Re: reiser4 status (correction)

From: David Masover
Date: Tue Jul 25 2006 - 15:36:46 EST

Hans Reiser wrote:

I am not sure that putting the repacker after fsync is the right choice....

Does the repacker use fsync? I wouldn't expect it to.

Does fsync benefit from a properly packed FS? Probably.

Also, while I don't expect anyone else to be so bold, there is a way around fsync performance: Disable it. Patch the kernel so that any fsync call from userspace gets ignored, but lie and tell them it worked. Basically:

asmlinkage long sys_fsync(unsigned int fd)
- return do_fsync(fd, 0);
+ return 0; // do_fsync(fd, 0);

In order to make this sane, you should have backups and an Uninterrupted Power Supply. In the case of a loss of power, the box should notice and immediately sync, then either shut down or software suspend. Any UPS battery should be able to handle the amount of time it takes to shut the system off.

Since anything mission critical should have backups and a UPS anyway, the only problem left is what happens if the system crashes. But system crashes are something you have to plan for anyway. Disks fail -- stuff happens. RAID won't save you -- the RAID controller itself will eventually fail.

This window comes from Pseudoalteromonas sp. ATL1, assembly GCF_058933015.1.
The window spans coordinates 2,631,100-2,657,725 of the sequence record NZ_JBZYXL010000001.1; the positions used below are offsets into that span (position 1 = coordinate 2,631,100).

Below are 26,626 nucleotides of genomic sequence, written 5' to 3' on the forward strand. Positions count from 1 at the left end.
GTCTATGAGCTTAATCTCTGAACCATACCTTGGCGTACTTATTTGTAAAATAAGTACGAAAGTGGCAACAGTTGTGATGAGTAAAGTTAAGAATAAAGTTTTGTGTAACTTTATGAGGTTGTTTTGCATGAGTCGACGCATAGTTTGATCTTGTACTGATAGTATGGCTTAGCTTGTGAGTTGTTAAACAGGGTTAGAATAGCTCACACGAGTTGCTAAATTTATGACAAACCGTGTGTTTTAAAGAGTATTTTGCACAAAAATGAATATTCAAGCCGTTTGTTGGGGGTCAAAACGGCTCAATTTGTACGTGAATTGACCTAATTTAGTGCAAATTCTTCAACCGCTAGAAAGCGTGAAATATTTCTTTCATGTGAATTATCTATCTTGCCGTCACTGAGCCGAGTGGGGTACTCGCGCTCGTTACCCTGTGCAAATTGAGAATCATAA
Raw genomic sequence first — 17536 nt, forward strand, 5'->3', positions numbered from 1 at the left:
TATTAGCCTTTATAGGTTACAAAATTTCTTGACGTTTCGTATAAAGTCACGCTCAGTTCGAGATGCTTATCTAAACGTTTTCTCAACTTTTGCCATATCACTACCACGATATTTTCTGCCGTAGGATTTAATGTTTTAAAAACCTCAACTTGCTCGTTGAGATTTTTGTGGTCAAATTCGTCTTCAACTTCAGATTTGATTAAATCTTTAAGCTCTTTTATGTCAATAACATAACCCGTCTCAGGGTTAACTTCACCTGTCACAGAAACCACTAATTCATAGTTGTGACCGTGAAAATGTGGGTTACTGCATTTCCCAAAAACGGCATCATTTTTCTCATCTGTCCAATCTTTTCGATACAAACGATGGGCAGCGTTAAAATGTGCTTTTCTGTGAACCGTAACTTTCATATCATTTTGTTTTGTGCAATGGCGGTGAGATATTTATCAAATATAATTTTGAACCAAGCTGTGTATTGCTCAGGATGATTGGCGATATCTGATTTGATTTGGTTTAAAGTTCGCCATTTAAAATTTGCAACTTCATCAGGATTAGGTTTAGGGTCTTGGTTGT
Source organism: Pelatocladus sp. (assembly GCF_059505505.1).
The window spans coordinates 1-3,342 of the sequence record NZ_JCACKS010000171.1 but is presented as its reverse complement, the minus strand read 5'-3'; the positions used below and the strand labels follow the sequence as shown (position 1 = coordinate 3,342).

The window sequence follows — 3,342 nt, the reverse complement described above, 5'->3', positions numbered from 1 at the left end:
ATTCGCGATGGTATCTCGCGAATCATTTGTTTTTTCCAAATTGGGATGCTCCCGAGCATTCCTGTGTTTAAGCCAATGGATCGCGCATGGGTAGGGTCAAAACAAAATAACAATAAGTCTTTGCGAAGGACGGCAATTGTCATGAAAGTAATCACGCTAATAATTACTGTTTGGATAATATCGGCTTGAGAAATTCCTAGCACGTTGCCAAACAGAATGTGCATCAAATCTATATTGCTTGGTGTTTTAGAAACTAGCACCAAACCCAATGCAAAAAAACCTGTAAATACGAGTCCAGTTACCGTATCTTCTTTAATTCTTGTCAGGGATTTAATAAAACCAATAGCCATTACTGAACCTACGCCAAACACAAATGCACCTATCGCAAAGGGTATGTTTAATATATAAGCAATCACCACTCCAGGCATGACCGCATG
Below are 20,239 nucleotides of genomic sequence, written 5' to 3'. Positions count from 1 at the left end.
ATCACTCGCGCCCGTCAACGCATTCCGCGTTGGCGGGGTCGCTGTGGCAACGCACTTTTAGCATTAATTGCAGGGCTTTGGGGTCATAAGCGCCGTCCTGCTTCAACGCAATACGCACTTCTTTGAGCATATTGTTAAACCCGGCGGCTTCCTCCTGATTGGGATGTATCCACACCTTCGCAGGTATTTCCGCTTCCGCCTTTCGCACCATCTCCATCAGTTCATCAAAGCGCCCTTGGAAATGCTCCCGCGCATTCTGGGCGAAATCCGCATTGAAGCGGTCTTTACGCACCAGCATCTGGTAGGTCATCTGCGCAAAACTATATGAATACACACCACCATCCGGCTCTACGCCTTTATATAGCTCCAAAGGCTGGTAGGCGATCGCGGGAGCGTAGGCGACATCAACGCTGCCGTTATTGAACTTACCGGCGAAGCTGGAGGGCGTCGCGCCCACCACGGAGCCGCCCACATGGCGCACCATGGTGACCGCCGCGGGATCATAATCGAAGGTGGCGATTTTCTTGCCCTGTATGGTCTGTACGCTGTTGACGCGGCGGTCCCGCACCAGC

So suppose you're running some very critical server -- for now, chances are it's running some sort of database. In this case, what you really want is database replication. Have at least two servers up and running, and consider the transaction complete not when it hits the disk, but when all running servers acknowledge the transaction. The RAM of two boxes should be safer than the disk of one.

What about a repacker? The best I can do to hack around that is to restore the whole box from backup every now and then, but this requires the box to be down for awhile -- it's a repacker, but not an online one. In this case, the solution would be to have the same two servers (replicating databases), and bring first one down, and then the other.

That would make me much more nervous than disabling fsync, though, because now you only have the one server running, and if it goes down... And depending on the size of the data in question, this may not be feasable. It seems entirely possible that in some setups like this, the only backup you'd be able to afford would be in the form of replication.

In my own personal case, I'd prefer the repacker to tuning fsync. But arguments could be made for both.
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